lab or clinical research

Discussion in 'Pre-Medical - MD' started by moonlight, Mar 18, 2000.

  1. moonlight

    moonlight Junior Member

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    Hello all,
    I'm a sophomore going into my junior year. I did the HHMI Research Training Fellowship last yr. It was a great experience and I really enjoyed it. This year, I applied to about 14 different internship programs and got into 2, UCSF and Harvard. Ok, here's my question: If one is thinking about medical school, and have a choice of doing either laboratory research or clinical research and and opportunity of shadowing Dr's -- which one would be the better choice? How do most premeds spend their summers? I'm curious, I just want to see if I'm on the right track. Any comment is greatly appreciated.

    Iris
     
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  3. The answer to your post depends on what kind of doctor you want to be. Generally speaking, you have two major options: 1) be a traditional doctor whose major occupation is to see and treat patients; or 2) become a
    medical scientist whose major responsibility is to do research.

    Now, if you choose option #2, then you should pursue research at all costs above clinical experience. I know that goes against traditional belief, but most MD/PhD applicants have relatively little clinical experience but 3 years or more of solid research experience. So probably one lengthy experience in a clinical area would be enough. Remember, the primary quality of an MD/PhD applicant is their ability to do independent research. Being able to deal with people is less important for a research doctor than for a clinical doctor.

    For option #1, you probably want to do the opposite: pursue clinical experiences at the expense of research. One research experience is more than enough for a traditional premed, but you need significant experience in a clinical setting.

    Overall, for option #1, one summer spent in research, and all other summers spent in clinical experience (as well as during the school year) would be ideal.

    For option #2, one summer spent in clinical experience, and all other summers spent in research would be a goal to shoot for.

    Like some premeds, I will be doing research (National Institutes of Health) this summer. I would say the majority of premeds pursue clinical experience, but its hard to make generalizations.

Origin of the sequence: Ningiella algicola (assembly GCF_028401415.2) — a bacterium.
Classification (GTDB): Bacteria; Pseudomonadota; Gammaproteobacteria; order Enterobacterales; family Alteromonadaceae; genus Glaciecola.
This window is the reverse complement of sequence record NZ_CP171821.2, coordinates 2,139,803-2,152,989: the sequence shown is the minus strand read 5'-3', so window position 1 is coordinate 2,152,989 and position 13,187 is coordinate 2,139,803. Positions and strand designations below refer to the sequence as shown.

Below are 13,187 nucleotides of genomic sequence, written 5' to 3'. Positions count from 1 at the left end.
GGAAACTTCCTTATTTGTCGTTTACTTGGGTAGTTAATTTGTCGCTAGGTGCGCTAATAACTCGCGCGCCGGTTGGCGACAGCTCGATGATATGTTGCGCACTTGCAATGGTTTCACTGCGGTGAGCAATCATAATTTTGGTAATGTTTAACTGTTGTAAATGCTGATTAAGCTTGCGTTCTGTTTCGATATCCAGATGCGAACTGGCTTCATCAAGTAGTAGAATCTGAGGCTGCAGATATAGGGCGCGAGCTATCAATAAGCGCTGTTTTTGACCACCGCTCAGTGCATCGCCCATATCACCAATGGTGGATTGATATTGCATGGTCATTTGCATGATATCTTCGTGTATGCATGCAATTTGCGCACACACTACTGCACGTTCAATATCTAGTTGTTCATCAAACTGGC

------------------
    "There is nothing more powerful on this Earth as a man who has nothing to lose. It does not take ten such men to change the world--one will do." Elijah Mohammed

    [This message has been edited by baylor21 (edited 03-19-2000).]
     
  4. joanna

    joanna New Member

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    As the previous post mentions, your question does depend on the type of doc you want to be. Also, it depends on what your research interests are--you should go for what is the most interesting for you by all means or the research won't mean much to you and that may show during the application process. However, I can tell you what worked for me (I'm currently in my 2nd yr in med school)... I spent the summer after my junior yr doing biopsych research (with rats) which turned into a senior honors thesis. The first year after graduating I did bench research in a Harvard lab. Then, I switched gears and did clinical research for 2 years. I have to say that doing clinical research was really key for getting into med school. I think more and more schools are looking for applicants who have expreience working with patients in any setting, whether it be research, a camp counselor for children, orderly (spelling??), hotline counseling, etc. Also, it is a must to shadow a physician! So, if you want my advice---do the clinical research and shadow as many different docs as you can. Make sure that contact with patients is a definate part of the research for you--not all clinical research positions for undergrads involve contact with patients so find out what the deal is with that before you do it. Just my two cents.... Good luck!
     

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